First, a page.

jealousy, jealousy

By Stephanie Wong

I’m picking at my fingernails when they call my name onstage.  

They’re always pronouncing it wrong – stee-fuh-nee. I don’t stop myself from rolling my eyes. I’ve been at this school for eleven years and they still can’t get it right.   

“STEE-FUH-NEE,” the emcee yells again through the microphone. A third round follows, but her voice rises a pitch at the nee, turning it into a question, as murmurs start to build around the assembly hall. 

I pretend not to hear it. I keep my head low, scraping off old nail polish and watch as specks of baby blue dot the chipped floorboards.  

A teacher taps me on the shoulder and my entire body jolts in surprise. I stare up at her, eyebrows scrunched together in mock confusion, and she points a bony finger to the front. 

“Your prize,” she says, boredom laced in her voice.  

Translation: I actually don’t give a shit, but if I make you go up there and humiliate yourself, I might get a bonus at the end of the year. Congrats on losing, by the way! 

As much as I want to scream, I bite my tongue. Graduation is approaching, and I would prefer to leave without any complications.  

Cut all ties with high school, leave without a trace.  

I need to get out of this hellhole.  

I push myself to stand upright and flick imaginary dust off my uniform. Everyone’s staring at me at this point, making my cheeks heat up, but I focus on not squashing someone’s hand as I trudge forward.  

I grab my award from our headmaster. We’ve been here multiple times and it’s obvious she’s tired, but we both force tight-lipped smiles as a camera flash blinds my vision.  

“Good job,” she tells me, shaking my hand. 

Good. Not great, I think.  

As uninterested claps erupt from the crowd below, I’m forced to climb the stupid winners podium. The number two plastered across the pedestal greets me mockingly.  

Another pathetic silver trophy I can add to my collection of pathetic silver trophies.  

They announce first place and a girl with neat, double braids prances up to accept her title. The same procession follows, though I try to ignore the increased levels of enthusiasm everyone suddenly possesses for Champion.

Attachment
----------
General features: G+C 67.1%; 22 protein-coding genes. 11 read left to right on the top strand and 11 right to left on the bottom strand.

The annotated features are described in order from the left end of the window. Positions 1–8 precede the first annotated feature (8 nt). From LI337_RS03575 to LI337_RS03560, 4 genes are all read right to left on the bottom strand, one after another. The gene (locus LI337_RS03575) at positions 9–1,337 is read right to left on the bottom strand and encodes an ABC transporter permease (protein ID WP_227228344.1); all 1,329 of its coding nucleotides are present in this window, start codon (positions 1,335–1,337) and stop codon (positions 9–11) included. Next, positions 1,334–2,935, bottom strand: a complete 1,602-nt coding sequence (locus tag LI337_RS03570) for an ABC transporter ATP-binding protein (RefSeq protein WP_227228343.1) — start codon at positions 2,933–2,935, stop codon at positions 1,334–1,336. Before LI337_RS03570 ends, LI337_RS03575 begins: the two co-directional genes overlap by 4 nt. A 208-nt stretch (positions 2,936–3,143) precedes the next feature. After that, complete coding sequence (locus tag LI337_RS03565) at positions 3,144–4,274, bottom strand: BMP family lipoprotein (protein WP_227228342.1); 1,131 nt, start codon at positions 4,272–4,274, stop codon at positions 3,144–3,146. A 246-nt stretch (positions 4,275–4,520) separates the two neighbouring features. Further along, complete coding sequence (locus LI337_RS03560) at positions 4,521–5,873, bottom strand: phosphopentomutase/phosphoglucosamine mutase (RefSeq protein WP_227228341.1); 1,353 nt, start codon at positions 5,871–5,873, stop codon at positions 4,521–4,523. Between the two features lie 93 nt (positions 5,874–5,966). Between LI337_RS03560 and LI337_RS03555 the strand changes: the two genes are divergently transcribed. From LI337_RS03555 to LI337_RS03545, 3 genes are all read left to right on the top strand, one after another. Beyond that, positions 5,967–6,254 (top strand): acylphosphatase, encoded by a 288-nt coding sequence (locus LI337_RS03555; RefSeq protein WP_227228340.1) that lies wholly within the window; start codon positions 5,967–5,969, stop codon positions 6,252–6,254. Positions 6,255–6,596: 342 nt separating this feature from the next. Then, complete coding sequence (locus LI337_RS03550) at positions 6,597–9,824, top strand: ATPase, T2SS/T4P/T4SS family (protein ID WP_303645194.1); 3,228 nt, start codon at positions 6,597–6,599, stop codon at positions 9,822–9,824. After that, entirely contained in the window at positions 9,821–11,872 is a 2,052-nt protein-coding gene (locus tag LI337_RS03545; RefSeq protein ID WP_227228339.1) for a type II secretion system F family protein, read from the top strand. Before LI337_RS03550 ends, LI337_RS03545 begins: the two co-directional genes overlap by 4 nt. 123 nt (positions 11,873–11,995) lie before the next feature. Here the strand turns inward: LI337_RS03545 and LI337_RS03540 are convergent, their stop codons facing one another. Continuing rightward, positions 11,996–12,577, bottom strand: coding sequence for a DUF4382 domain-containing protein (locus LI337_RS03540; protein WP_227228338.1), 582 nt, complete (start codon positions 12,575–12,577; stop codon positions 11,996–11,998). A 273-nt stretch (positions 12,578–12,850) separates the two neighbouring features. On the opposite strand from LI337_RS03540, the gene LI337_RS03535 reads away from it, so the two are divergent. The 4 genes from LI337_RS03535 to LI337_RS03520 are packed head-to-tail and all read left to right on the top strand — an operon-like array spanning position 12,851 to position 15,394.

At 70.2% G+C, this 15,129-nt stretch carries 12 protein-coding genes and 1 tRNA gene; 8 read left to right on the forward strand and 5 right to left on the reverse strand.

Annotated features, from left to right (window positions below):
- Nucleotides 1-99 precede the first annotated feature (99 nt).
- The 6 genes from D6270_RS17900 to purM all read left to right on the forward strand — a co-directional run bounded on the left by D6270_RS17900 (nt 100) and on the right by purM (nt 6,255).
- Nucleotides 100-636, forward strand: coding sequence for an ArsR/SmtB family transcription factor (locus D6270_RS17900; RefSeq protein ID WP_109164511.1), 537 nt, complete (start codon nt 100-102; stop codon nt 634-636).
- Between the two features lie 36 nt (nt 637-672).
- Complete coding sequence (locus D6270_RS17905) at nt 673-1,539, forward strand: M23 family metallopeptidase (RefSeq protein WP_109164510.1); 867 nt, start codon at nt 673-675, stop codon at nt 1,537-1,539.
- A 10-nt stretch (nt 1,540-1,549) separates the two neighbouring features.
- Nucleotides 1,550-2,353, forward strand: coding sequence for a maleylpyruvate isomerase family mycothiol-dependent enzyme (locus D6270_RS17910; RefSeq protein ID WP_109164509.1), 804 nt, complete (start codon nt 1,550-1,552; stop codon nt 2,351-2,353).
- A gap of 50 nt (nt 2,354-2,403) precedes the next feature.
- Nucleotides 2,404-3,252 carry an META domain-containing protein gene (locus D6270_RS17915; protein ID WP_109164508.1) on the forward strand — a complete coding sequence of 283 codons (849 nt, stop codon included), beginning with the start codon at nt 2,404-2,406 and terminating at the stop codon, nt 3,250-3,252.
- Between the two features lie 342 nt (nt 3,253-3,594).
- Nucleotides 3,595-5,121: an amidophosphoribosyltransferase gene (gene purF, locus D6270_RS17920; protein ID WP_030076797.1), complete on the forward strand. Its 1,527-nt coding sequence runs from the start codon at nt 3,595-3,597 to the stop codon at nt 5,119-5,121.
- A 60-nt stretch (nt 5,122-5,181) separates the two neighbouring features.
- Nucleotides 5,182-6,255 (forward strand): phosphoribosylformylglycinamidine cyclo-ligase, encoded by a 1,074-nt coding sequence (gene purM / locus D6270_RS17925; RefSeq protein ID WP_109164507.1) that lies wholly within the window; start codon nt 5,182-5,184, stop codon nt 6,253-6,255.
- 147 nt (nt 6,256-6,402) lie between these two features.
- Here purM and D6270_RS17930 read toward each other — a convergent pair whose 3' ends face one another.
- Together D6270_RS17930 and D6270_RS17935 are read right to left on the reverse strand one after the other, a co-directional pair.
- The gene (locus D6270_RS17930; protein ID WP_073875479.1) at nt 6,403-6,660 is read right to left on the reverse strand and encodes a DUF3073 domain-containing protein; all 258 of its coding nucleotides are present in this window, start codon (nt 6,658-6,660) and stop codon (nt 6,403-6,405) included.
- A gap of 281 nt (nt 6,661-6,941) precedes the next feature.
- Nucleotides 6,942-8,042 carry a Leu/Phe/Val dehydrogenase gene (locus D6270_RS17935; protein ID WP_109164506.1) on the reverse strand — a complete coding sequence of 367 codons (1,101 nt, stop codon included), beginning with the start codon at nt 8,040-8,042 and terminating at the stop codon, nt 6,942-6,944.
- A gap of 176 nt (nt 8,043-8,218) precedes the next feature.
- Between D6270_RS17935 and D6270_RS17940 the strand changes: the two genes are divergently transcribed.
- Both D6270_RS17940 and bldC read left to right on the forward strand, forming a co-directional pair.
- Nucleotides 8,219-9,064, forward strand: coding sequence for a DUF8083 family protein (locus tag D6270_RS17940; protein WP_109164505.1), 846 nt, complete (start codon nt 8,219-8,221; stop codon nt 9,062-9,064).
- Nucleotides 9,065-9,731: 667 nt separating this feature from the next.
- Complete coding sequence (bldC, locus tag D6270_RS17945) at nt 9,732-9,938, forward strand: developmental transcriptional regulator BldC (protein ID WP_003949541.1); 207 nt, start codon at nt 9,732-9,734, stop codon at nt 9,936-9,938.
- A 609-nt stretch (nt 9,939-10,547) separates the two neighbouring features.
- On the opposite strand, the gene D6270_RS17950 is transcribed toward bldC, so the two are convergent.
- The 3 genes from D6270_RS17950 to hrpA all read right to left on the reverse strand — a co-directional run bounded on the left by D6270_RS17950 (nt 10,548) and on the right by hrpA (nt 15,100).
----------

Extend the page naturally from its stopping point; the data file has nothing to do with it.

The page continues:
Before she steps onto the middle pedestal, she pats me on the back. 

“It’s always you and me here, huh?” Champion says, grinning widely. “First and second place again!” 

I do my best not to shove her off stage. 


My laptop screen and I have fallen into a staring contest. One tab is opened to my email. 

My knees won’t stop bouncing. I’ve peeled the skin around my fingernails raw. My hair is disheveled from tugging at it.  

A ping from my notifications makes me gasp.  

Immediately, I click on the new email.  

The subject line tauntingly waves at me with bold letters: 


I ignore most of the list, my eyes chasing the bottom where my priorities lie. Where I know I’m about to yield results because I’ve smashed my damn nose to the grindstone the entire year.  

Come on, come on, come on.  

CLASS OF ‘19 – Valedictorian 

I pause. Suck in a breath. 

Not Stephanie.  


Heartthrob is sitting next to me, rambling about the weather while shuffling Uno cards. I’m only halfway listening because I’m too focused on watching his hands expertly switch between each stack.  

Shuffle, shuffle, shuffle. 

Switch, switch, switch. 

He taps the deck of cards on the table once, lining them up evenly and placing one before me.  

“Birthday girl gets first pick,” he says. 

I swallow the wedge in my throat and smile at him, a swarm of butterflies invading my stomach. He moves onto passing around cards to everyone else around us. Our fingers brush against each other when he hands me my fifth card, and I swear, his cheeks flushed red.  

I hear my heart in my ears.  

Turning 20 turned me ballsy for a day. Pair that with a pinch of deluded encouragement from Best Friend, and suddenly, my fingers were rapidly typing a birthday invite to Heartthrob.  

And he said yes! 

I’ll tell him I like him tonight. 

The worst he can do is say no, but Best Friend is confident this wouldn’t even be an option. 

“He’s been stuck to you like glue,” she points out.  

We’re taking a break from board games so I can blow out candles. Best Friend is in the kitchen, getting cake out of the refrigerator while the other guests loiters around the dining table. Heartthrob lingers back with me in the living room. 

I’m gonna do it, I’m gonna do it, I’m gonna d– 

“Hey, so, I’ve been meaning to ask you something,” Heartthrob abruptly pipes up. 

I’m stunned for a split second until my pulse is racing again, this time at twice its initial pace. I throw a sneaky glance at Best Friend. She catches my expression, winking at me in silent support.  

“Sure,” I stutter out, though I’m elated he’s making the first move. I mentally kiss him for saving me the embarrassment of admitting my feelings.  

“So, you know, we’ve gotten a lot closer these past few weeks…” he starts. 

I can’t believe this is happening. 

“I was wondering, well…” 

Oh my God. Oh my God. Oh my God. 

“Could you introduce me to your best friend?” 

I turn to him. He’s smiling sheepishly at me, but I don’t say anything. My heart sinks so deep into my gut I’m about to throw up when the first verse of Happy Birthday rings in my ears. 

“Make a wish!” Best Friend urges me when the out-of-tune singing ends.  

My gaze darts to her.  

I blink back tears and close my eyes. 

I wish you were fucking dead.  

I blow out my candles.  

Articles: 108

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